New feeds

If it seems like forever since I’ve posted anything here it’s because…well…it’s been forever since I posted anything here.  The actual job has been keeping me pretty busy but that should downshift in the near future.

Before I get back to the exciting content you are waiting for, though, here are some new blogs I’m adding to my RSS feed list bringing the total number of feeds I read to 288:

Busy couple of weeks

Work – my actual job – has been kicking my ass the last couple weeks. That’s why there haven’t been any new columns up. If I had a bit more time I likely would have at least covered all or some of the following: Basic Instinct 2, Inside Man, Brick, Lonesome Jim and Slither. The next couple weeks should be back to normal, though.

iMediaConnection – The Movie Marketing Brand Experience

I’ve been asked by iMediaConnection to author a series of short articles on movie marketing and how marketers can and should be utilizing interactive technologies. Before I get into that, though, a brief introduction of myself. I’ve been writing a column, and then a blog, called “Movie Marketing Madness”, which is one of only two blogs or sites on the net devoted solely to movie marketing campaigns. In addition to my PR/marketing education and experience, I’m also an avid movie fan, so Movie Marketing Madness is a mashup of two of my biggest passions and interests.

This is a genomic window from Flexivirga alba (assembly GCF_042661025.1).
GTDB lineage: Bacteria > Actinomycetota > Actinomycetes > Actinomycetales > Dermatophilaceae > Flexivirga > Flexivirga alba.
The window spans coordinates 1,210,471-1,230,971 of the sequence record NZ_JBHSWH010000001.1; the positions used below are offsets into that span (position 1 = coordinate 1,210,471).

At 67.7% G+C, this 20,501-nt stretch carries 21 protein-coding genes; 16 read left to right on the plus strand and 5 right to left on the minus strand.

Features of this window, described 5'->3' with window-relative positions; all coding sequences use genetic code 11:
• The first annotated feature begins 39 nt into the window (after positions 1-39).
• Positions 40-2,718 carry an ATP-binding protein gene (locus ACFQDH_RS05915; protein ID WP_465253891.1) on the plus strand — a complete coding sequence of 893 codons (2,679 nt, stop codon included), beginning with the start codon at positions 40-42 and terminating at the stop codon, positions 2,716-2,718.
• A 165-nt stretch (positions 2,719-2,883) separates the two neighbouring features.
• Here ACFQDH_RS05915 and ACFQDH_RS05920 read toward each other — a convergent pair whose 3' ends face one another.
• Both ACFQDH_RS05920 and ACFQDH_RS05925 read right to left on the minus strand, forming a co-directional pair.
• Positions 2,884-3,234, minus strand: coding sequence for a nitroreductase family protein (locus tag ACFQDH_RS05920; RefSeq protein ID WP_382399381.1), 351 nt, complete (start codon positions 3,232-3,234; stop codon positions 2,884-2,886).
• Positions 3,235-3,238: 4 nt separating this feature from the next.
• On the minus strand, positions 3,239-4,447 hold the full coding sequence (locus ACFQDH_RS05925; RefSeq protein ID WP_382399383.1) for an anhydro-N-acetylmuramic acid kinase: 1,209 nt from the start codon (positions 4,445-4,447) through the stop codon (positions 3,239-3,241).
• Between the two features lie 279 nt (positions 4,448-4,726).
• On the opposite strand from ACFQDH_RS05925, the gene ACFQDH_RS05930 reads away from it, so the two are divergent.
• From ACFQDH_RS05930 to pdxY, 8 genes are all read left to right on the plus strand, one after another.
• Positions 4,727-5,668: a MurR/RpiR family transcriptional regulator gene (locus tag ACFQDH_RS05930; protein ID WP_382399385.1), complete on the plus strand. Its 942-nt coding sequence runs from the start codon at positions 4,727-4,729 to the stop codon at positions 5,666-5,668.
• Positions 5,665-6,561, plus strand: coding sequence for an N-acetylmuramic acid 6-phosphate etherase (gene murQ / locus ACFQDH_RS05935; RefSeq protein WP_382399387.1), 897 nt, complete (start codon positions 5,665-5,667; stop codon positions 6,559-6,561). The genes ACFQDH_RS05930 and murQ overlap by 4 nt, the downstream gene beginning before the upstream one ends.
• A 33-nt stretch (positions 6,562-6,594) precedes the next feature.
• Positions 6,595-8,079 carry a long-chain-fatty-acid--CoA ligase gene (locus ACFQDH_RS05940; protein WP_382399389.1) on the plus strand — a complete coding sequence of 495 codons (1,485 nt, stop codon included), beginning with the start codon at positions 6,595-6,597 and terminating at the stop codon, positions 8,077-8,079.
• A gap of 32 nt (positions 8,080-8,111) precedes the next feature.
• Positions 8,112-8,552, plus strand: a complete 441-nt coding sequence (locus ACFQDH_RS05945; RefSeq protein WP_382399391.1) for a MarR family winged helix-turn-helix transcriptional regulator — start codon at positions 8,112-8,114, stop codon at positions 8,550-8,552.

One of the biggest issues I’ve been focusing on in the last year is how movie studios can or have (or have not) optimally leveraged new media opportunities like blogs, podcasts and RSS. If you’re not using these techniques, you are missing a vital opportunity to stay in touch with your audience, as well as a vast resource of useful consumer research and feedback. In this series of articles, I’m going to tackle one topic at a time and try to explain how these technologies can best be used by movie studios and their marketing agents to both monitor and have a voice in the conversations going on about their products.

Source: Making Your Movie a Brand Experience

Trailer Round-up for 3/28/06